Saturday, December 27, 2008

Saturday Lark.

For the first time since it began snowing the streets are nearly clear, and I drive down to work, tired of walking, tired of my rubber boots with the fake-fur lining, tired of the snow and ice and slip-sliding my way to work. I have dinner at Lark to look forward to, and I walk in, shedding jacket and vest and scarf and a sweater, take my seat at one of the benches that line one wall. The dining room is quiet, partly because of the early hour, partly because of the current economic gloom that seems to be everywhere these days. But the staff are as welcoming as always, telling me about the night's specials, commiserating on the week of snow and how we are just ready for it to go away. (I lived in St. Louis until I was five, and in Rochester, NY for four years of college; my first memory is of snow, and I should not be such a weenie. Seattle weather has made me soft).

I order two specials, the branzino, and the braised pork cheeks. I had been leaning towards pork belly, but could not resist the thought of softly braised cheeks over pasta. This is always my dilemma. The bread and butter arrives, and I tear into it, shedding crumbs in every direction. Then my fish arrives, the branzino all crispy-skinned over a bed of curly kale, some sort of salad, all against a blob of some unidentifable creamy puree. I think about A.'s earlier criticism, that Lark is a difficult place to go to with a large group. While the idea of small plates is rather seductive it doesn't quite work; sharing is so messy for anything more than two or three people, and they only take reservations for groups of six. For more than four people, you have to order two of everything, and then the bill mounts up alarmingly.

Leaving aside these philosophical musings I turn my attention to the braised pork cheeks, tonight replacing the lamb shoulder that is on the menu. The cheeks have a hint of orange peel, more kale - now my most frequently eaten vegetable - and sweet-tart cipollini onions, and flat round disks of croxetti, all topped with the crunch of breadcrumbs. I think they are breadcrumbs. I hope they are breadcrumbs. I mop up every drop of sauce - delicious sauce - with bread, counting on the single diner's cloak of invisibility to mask my poor table manners. It was either that or hold up my napkin so I could lick my plate. More tables have filled, but the restaurant is not completely full, and I worry about the future. (A recent anniversary party for Lark was so packed with fans and friends that it was hard to get around the room, so perhaps I should not worry yet). Then I order dessert.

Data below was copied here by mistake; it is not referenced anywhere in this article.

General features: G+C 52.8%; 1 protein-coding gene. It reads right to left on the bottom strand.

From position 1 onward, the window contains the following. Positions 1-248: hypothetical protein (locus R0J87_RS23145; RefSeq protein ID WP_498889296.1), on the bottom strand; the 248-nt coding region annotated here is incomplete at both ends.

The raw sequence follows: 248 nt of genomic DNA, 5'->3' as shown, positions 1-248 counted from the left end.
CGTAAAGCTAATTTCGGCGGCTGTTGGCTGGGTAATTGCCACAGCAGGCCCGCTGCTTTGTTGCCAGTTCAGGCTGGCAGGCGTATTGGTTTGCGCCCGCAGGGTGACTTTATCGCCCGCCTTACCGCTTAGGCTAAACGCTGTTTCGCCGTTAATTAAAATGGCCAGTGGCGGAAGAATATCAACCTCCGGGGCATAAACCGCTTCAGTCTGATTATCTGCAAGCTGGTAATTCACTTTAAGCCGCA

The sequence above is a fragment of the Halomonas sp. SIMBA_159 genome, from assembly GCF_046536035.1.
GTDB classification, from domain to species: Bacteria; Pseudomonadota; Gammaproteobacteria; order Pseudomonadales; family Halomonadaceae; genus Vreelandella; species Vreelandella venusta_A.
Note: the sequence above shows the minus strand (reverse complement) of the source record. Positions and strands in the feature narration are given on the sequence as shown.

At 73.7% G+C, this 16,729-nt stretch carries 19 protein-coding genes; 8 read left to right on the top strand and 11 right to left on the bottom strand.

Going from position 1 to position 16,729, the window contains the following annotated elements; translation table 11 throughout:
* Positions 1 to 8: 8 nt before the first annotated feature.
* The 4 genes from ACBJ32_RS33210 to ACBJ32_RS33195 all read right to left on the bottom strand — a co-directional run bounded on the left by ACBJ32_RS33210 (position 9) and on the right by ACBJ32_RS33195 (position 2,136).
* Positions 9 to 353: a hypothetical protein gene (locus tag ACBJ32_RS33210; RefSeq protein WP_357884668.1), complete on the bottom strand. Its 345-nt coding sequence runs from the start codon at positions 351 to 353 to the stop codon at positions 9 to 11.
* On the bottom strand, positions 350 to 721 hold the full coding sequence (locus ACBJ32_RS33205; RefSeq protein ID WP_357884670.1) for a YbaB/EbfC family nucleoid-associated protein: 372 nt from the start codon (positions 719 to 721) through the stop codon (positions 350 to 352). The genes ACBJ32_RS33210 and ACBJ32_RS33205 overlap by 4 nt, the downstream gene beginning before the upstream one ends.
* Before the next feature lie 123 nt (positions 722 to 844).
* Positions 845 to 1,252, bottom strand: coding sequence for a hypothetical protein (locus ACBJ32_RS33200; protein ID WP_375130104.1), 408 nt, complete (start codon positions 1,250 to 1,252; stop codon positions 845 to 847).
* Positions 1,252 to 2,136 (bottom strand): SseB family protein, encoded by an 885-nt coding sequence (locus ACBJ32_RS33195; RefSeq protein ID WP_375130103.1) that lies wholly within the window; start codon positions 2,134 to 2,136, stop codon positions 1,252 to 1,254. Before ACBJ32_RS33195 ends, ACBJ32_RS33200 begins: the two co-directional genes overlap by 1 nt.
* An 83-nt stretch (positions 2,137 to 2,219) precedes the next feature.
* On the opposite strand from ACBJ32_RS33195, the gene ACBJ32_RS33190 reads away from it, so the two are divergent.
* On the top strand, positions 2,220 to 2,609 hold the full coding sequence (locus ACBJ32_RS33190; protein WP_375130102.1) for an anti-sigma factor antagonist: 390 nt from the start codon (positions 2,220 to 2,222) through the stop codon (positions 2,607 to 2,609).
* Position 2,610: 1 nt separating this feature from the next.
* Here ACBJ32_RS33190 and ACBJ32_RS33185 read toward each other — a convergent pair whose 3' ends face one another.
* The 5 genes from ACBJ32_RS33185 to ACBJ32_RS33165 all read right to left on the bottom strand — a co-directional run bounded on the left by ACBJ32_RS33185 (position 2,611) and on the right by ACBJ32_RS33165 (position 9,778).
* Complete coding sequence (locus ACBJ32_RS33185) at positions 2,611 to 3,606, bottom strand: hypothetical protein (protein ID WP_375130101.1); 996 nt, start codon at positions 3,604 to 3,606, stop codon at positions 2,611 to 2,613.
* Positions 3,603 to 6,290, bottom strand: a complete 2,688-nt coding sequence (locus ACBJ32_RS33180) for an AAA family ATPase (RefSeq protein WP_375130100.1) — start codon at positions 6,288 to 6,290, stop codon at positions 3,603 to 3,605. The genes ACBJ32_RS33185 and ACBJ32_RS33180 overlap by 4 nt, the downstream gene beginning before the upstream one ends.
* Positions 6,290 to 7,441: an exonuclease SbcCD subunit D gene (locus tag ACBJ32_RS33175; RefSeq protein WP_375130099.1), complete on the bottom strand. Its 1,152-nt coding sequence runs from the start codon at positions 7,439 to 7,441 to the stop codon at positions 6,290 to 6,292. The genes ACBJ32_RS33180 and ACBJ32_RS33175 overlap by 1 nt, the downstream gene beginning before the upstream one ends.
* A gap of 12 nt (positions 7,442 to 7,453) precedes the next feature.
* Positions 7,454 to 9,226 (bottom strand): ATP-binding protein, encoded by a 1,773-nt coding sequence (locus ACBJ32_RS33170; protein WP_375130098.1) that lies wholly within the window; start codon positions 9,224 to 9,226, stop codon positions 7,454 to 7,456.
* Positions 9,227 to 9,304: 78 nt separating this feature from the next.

Tonight I bypass the tarte tatin, the persimmon cake, the chocolate madeleines. I have, instead, the chocolate bread pudding. It is dense and rich, but not too sweet, made with what tastes like rye bread, with caraway seeds adding an unexpected crunch of flavor. I eat it slowly and eavsdrop on the conversations going on around me. A man at the table next to me - I can tell they are going to be the fun table tonight - looks at my emptying plate with an envious gleam in his eye, even as he plans his own meal (beginning with a selection of cheese, including the Silly Billy which almost everyone in the room, except for me, has ordered tonight. I think everyone just likes to say "Silly Billy"). All too soon I am done, and head home to lie down, and think about my next Saturday Lark.

Thursday, December 25, 2008

Christmas lunch.

A. emailed me a few days ago. Come to lunch, she wrote. I didn't think I would be able to drive to D.'s house, my usual Christmas destination, so I was more than happy to say yes. Christmas morning I woke to a white landscape, more snow falling, even though the main roads were clear. A white Christmas. I hum a little to myself as I head to work for a few hours. Then it's time for lunch, and I walk the long, slippery blocks downtown through empty streets piled with slushy snow. Once I am downtown the sidewalks are clear, and I arrive, slightly out of breath, with my hair every which way beneath my hat and my boots dripping with melted snow, the first to arrive. Everyone is delayed by the snow.

I have in my backpack chocolate-chunk cookies, thin and crispy around the edges, carefully stacked in plastic containers, which A. accepts graciously. It is bringing coals to Newcastle, but my upbringing makes it impossible to show up empty-handed. A.'s daughter and her husband arrive, with their daughter, who at sixteen months is at the stage where she takes off at a run as soon as her feet touch the floor. (Later I take many pictures of her, and in several she is actually running straight at the camera, running into me mere seconds after the shutter clicks). A. (jr.) hands me a bag of cookies, explaining that she only made two kinds this year, because she was too busy to do more. I try not to respond that for me, making even one kind of cookie is an effort, usually one that results in an explosion of flour and sugar and chocolate all over the countertops and floors. (Later, I look in the bag that A. (sr.) handed me, and find five different kinds of cookies. Sheesh).

The last guests arrive, and lunch begins with bread and butter and some cream cheese, smoked scallops and mussels and salmon, cold peppers, bowls of sliced cucumbers and radishes, all arranged casually on the buffet table. This is just the beginning. Next comes some white fish - Petrale sole, I think - served with what is essentially a mirepoix. Then there is braised lamb with tomatoes, a brothy sauce that goes well with the pappardelle, simply tossed with finely sliced red onions and freshly chopped herbs. There are roast poussins (or perhaps they are Cornish game hens) and some concoction involving mashed potatoes and turnips made thick with cream cheese. Afterwards there are cookies and cheeses and crackers, more sliced baguettes, soft, slurpy pears, sweet mandarin oranges in their baggy peels. We nibble away and watch the snow fall.